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Second Chance Reauthorization Act Introduced

November 21, 2013 | Justice | Comments
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Rebecca Farley

Director, Policy & Advocacy, National Council for Behavioral Health

Legislation has been introduced in Congress to reauthorize and expand the Second Chance Act, a federal grant program for activities that support people returning to their communities after incarceration. First signed into law on April 9, 2008, the Second Chance Act was designed to help prisoners effectively reintegrate into the community. The Act established grants for government agencies and nonprofits to provide services that reduce recidivism by improving outcomes for people returning from prisons, jails, and juvenile facilities.

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Obama Proposes Fix Allowing Consumers to Temporarily Keep Canceled Plans

November 21, 2013 | Health Insurance Exchanges | Comments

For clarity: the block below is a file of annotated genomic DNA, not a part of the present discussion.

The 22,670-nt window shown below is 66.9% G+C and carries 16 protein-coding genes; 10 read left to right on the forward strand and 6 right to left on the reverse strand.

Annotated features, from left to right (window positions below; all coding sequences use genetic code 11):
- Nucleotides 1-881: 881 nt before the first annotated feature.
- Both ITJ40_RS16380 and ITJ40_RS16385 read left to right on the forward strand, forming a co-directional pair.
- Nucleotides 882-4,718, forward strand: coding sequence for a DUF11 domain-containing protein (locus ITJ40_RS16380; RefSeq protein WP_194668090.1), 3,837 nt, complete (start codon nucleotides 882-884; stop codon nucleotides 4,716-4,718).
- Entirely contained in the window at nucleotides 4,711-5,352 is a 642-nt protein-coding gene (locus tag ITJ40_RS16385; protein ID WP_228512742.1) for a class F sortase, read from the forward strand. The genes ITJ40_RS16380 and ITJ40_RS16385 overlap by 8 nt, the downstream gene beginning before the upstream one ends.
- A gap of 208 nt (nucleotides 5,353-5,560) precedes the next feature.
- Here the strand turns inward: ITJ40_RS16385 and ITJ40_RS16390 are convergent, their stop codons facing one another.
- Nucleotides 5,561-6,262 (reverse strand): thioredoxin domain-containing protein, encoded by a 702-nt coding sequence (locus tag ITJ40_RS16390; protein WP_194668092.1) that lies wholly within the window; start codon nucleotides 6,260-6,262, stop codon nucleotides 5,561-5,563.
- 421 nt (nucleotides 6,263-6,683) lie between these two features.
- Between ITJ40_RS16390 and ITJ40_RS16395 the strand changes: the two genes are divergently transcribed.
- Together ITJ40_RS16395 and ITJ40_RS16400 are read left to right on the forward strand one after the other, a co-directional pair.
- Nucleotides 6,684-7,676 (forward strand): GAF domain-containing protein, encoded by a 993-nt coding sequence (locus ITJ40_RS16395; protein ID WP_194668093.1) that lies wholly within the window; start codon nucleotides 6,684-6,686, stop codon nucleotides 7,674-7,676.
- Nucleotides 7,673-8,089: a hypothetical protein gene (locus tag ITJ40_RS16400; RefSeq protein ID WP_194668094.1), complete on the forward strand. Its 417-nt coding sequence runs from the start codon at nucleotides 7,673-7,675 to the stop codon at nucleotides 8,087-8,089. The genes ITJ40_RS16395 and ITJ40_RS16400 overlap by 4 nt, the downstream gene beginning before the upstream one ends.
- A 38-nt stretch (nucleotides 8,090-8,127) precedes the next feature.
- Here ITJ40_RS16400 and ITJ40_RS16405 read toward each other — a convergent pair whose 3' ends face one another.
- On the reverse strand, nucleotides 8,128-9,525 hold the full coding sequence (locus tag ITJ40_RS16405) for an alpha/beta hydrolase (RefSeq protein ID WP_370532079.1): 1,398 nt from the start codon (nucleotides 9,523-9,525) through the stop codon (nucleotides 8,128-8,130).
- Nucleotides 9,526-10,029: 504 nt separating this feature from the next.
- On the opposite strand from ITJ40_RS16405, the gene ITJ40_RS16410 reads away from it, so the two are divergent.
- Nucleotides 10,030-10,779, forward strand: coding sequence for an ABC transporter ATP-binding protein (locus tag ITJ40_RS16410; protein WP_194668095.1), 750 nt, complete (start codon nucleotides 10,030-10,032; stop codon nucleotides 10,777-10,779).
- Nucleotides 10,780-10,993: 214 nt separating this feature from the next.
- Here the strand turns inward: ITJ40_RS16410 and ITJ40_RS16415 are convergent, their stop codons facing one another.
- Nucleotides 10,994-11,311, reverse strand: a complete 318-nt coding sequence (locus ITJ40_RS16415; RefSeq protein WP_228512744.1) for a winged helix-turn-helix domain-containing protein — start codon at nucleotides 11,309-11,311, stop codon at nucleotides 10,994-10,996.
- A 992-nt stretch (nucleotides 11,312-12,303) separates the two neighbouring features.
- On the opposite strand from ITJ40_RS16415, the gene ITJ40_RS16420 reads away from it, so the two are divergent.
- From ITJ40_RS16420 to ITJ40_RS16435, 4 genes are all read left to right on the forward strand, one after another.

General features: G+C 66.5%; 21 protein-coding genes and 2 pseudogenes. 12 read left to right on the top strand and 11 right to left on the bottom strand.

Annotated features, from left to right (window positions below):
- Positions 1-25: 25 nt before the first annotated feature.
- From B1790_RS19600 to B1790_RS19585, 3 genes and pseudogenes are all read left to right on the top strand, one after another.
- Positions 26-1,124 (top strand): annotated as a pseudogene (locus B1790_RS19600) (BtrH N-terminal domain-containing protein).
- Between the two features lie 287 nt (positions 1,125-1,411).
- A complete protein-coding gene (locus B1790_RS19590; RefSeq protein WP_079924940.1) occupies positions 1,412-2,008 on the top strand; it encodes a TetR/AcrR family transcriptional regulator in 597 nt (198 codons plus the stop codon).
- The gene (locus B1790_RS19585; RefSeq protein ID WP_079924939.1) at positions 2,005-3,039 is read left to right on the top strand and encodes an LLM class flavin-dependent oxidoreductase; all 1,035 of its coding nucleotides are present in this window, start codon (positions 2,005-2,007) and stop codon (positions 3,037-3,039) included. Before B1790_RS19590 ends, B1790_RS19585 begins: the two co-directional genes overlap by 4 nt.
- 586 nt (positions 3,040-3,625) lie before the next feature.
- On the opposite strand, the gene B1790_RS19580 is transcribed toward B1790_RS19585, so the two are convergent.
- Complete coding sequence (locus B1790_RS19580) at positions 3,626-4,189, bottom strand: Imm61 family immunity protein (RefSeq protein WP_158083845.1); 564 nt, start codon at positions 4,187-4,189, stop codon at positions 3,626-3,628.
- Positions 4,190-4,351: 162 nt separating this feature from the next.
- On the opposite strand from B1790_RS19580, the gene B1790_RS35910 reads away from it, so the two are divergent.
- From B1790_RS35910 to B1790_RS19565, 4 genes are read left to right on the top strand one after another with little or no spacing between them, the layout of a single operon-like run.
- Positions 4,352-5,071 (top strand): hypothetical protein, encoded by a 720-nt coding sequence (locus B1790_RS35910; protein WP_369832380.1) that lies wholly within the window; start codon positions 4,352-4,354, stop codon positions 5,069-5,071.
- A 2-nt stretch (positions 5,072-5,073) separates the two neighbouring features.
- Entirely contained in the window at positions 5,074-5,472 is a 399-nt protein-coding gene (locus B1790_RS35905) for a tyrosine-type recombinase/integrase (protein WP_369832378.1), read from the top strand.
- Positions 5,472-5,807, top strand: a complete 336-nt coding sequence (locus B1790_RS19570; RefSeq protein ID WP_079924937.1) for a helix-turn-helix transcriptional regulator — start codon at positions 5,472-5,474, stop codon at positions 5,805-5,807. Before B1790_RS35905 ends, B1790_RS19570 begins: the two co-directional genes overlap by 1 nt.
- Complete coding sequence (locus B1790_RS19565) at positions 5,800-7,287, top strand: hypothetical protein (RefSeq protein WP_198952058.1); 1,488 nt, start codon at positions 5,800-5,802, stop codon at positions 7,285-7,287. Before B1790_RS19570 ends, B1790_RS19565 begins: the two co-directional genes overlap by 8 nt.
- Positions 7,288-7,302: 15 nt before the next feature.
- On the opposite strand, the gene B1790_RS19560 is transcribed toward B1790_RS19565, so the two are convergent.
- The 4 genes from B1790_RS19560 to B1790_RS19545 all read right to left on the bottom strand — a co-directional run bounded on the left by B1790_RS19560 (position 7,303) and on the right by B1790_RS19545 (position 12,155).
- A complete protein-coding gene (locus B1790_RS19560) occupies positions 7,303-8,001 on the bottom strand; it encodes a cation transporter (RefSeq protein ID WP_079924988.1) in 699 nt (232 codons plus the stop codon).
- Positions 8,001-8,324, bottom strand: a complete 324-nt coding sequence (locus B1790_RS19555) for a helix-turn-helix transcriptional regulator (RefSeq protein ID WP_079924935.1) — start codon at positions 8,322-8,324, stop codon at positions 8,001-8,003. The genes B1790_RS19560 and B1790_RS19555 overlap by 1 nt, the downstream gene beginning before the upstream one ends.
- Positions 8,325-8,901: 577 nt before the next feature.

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Rebecca Farley

Director, Policy & Advocacy, National Council for Behavioral Health

Responding to backlash over insurance plan cancellation notices millions of Americans have received in recent weeks, President Obama announced a fix to ensure Americans who like their insurance can keep it through 2014.

Obama’s proposal would allow insurers who currently offer plans in the individual market—many of whom have sent cancellation letters in recent weeks—to continuing offering their plans into 2014, even if those plans do not meet the Affordable Care Act’s minimum coverage standards.

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Consumers Look to “Catastrophic Plans” for Alternative to Canceled Policies